13. December 2013
Thousands of people in Germany have received warning letters from the law firm U+C demanding compensation for breaching copyright through streaming. It turns out that the court orders that allowed access to internet users’ personal data are probably erroneous.
Streaming warning letters
The anger at law firms sending warning letters demanding compensation for breach of copyright for file sharing is well apparent in Germany. For years internet users have been receiving these costly and often exaggerated claims.
Now the law firm U+C has set its sights on streaming. The law firm recently sent a massive wave of warning letters demanding the payment of €250.00.
The law firm Daniel Sebastian monitored the streaming platform, Redtube, to collect the IP addresses of users it claims had been illegally ‘streaming’ content. The firm then applied to a Cologne court for disclosure of the names and addresses behind the IP addresses. Eighty-nine disclosure applications were made. Sixty-two were granted and 27 were rejected.
The disclosure orders that were granted led to the internet service provider, Deutsche Telekom, disclosing the data of thousands of internet users to the law firm Daniel Sebastian which then called on U+C for assistance in sending the warning letters.
It has now emerged that a possible court blunder led to the orders being granted.
The disclosure applications, as published by the law firm Werdermann/von Rüden, mention streaming indirectly once, but then go on to refer to the Redtube platform misleadingly as a “download portal” and claims that users breached copyright by downloading content.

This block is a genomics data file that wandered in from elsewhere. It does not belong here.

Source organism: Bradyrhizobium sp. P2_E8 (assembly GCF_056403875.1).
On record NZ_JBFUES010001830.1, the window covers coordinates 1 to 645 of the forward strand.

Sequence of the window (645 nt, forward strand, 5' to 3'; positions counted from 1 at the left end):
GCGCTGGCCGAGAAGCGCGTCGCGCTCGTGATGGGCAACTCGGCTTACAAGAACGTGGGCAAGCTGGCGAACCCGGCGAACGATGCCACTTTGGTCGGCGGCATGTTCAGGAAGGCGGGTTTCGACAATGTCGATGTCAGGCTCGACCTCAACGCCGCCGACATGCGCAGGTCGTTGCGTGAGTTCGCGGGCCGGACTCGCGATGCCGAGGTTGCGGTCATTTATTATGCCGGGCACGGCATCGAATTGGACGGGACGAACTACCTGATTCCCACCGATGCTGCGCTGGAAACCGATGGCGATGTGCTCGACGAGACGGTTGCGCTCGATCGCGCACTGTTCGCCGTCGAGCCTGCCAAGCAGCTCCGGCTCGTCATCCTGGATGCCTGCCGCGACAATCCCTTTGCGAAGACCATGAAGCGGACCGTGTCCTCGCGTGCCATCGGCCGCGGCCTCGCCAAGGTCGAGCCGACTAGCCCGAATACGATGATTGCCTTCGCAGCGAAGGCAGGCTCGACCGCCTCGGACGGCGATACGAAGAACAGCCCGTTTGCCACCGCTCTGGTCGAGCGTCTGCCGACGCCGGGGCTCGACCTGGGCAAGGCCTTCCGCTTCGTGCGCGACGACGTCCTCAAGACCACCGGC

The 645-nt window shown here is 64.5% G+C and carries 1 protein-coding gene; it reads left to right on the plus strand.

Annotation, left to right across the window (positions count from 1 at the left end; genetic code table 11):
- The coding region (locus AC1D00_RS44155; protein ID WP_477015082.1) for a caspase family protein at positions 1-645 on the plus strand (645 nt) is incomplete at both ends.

It appears that the judges at the Cologne court went on to make an error in granting orders for the disclosure of internet users’ data.
It is stated in the orders that users breached German copyright law through the “unauthorised dissemination of the works to the public, via so-called file sharing platforms”.
The judges were clearly unaware of the circumstances of the disclosure applications. The applications say nothing of file sharing websites. Instead, the term ‘download portal’ is used; however this term in itself does not precisely reflect streaming.
The excuse offered by the court’s spokesman, namely that the judges simply made typing errors, can hardly be accepted. The entire wording of the relevant orders addresses the use of file sharing websites.
In the meantime, Werdermann/von Rüden has contacted the authorities with a view to bringing criminal charges against Daniel Sebastian for deception following the misleading disclosure applications.
What can recipients of warning letters do?
Given the above, the disclosure orders must surely be unlawful. Nevertheless, this fact has no direct consequences for the streaming warning letters. The data obtained can still be used.
However, thousands of internet users are now entitled to challenge the disclosure of their data and to require the court to revoke the orders.
This could see the Cologne judges busy for a very long time.
Based on the errors made, it seems unlikely that such disclosure orders will be granted by the Cologne court in the future.
If you have received a streaming warning letter, we would strongly advise you not to sign the undertaking to cease and desist or to make any payments.
For assistance and more information, contact our team of expert German lawyers on +49 (0) 221 / 951 563 0.
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